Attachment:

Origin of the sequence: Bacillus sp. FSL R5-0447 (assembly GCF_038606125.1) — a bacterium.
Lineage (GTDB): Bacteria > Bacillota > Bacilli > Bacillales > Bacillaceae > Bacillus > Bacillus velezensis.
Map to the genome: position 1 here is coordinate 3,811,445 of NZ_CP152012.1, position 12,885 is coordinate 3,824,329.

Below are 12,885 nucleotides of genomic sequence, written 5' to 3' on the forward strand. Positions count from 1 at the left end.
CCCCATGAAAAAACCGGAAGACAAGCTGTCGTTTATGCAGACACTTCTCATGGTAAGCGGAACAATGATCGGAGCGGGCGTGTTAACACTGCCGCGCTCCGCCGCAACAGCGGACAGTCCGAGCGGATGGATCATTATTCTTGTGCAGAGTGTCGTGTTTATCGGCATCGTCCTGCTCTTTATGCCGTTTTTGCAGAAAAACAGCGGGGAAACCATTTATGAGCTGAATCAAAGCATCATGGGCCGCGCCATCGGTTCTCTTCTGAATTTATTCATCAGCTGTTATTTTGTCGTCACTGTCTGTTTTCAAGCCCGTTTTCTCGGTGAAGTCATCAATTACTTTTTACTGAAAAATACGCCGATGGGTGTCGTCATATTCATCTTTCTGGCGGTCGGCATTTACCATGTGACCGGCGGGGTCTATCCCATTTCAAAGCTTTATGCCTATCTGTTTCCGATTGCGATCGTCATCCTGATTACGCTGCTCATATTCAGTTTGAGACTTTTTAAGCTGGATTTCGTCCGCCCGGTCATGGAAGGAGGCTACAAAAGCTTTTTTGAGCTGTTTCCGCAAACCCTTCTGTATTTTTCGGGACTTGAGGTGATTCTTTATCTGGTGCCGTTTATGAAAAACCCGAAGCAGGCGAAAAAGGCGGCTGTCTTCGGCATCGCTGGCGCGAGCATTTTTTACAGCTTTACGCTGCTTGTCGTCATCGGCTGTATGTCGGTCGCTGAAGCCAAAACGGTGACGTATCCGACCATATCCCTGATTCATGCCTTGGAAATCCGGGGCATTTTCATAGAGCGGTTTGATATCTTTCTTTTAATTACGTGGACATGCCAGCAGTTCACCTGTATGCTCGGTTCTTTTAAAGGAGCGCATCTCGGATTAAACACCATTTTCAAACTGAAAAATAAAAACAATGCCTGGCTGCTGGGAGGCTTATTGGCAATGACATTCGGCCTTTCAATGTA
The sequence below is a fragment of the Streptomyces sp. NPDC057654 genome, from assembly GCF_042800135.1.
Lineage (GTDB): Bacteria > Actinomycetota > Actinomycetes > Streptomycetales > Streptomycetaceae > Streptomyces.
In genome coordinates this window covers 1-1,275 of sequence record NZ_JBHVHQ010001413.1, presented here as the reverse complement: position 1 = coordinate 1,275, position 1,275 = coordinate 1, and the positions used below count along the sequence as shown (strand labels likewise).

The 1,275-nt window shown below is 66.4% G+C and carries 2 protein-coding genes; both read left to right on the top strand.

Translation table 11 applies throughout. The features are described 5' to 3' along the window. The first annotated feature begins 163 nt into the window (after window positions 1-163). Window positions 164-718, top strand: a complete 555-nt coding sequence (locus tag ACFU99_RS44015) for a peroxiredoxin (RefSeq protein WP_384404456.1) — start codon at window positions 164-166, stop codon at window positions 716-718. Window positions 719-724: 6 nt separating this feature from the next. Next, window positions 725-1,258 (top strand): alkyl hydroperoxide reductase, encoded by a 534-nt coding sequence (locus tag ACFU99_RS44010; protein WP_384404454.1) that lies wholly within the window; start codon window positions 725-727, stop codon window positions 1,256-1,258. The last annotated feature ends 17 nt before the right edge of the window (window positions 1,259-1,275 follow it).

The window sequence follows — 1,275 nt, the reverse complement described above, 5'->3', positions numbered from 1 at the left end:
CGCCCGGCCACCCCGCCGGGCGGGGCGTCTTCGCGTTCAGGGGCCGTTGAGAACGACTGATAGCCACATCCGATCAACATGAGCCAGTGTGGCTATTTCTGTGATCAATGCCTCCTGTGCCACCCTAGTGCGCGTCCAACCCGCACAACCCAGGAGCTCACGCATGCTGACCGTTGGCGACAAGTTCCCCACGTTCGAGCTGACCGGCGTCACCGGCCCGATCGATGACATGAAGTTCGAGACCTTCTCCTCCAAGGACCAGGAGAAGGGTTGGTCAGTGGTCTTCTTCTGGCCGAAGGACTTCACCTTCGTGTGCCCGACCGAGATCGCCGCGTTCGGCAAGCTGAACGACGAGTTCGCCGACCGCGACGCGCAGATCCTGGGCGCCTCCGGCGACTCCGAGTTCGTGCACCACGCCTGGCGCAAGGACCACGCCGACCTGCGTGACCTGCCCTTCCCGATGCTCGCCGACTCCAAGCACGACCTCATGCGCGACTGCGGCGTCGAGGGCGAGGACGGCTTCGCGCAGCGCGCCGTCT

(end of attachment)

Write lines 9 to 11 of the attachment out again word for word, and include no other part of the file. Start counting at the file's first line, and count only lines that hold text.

The 1,275-nt window shown below is 66.4% G+C and carries 2 protein-coding genes; both read left to right on the top strand.

Translation table 11 applies throughout. The features are described 5' to 3' along the window. The first annotated feature begins 163 nt into the window (after window positions 1-163). Window positions 164-718, top strand: a complete 555-nt coding sequence (locus tag ACFU99_RS44015) for a peroxiredoxin (RefSeq protein WP_384404456.1) — start codon at window positions 164-166, stop codon at window positions 716-718. Window positions 719-724: 6 nt separating this feature from the next. Next, window positions 725-1,258 (top strand): alkyl hydroperoxide reductase, encoded by a 534-nt coding sequence (locus tag ACFU99_RS44010; protein WP_384404454.1) that lies wholly within the window; start codon window positions 725-727, stop codon window positions 1,256-1,258. The last annotated feature ends 17 nt before the right edge of the window (window positions 1,259-1,275 follow it).

The window sequence follows — 1,275 nt, the reverse complement described above, 5'->3', positions numbered from 1 at the left end: